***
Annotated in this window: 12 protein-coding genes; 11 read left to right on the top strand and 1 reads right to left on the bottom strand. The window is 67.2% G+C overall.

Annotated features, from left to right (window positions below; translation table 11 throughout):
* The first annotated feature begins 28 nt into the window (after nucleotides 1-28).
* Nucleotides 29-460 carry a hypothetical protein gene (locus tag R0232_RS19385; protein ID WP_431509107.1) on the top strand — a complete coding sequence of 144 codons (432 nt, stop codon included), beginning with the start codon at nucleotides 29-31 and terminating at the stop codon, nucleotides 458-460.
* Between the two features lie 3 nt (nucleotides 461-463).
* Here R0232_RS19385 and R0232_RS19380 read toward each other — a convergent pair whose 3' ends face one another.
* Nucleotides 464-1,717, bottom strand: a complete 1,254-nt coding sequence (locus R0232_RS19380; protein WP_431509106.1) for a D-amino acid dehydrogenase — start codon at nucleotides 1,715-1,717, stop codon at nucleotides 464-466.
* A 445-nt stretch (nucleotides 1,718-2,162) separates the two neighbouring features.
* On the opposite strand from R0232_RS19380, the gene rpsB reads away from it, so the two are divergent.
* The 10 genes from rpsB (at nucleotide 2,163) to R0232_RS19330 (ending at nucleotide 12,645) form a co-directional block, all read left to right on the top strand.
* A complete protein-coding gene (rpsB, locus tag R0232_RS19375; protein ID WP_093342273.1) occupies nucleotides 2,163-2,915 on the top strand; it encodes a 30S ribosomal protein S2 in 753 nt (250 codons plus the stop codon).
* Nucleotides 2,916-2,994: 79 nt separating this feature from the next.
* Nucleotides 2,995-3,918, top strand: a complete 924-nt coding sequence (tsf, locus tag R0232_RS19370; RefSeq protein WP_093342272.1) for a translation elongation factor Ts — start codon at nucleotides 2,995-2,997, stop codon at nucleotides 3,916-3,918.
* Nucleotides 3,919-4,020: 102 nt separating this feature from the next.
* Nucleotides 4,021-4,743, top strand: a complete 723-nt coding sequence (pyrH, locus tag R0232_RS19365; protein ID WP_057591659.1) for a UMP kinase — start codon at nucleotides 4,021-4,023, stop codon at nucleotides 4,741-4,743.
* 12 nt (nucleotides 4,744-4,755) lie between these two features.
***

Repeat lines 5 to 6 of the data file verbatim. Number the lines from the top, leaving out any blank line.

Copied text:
* Between the two features lie 3 nt (nucleotides 461-463).
* Here R0232_RS19385 and R0232_RS19380 read toward each other — a convergent pair whose 3' ends face one another.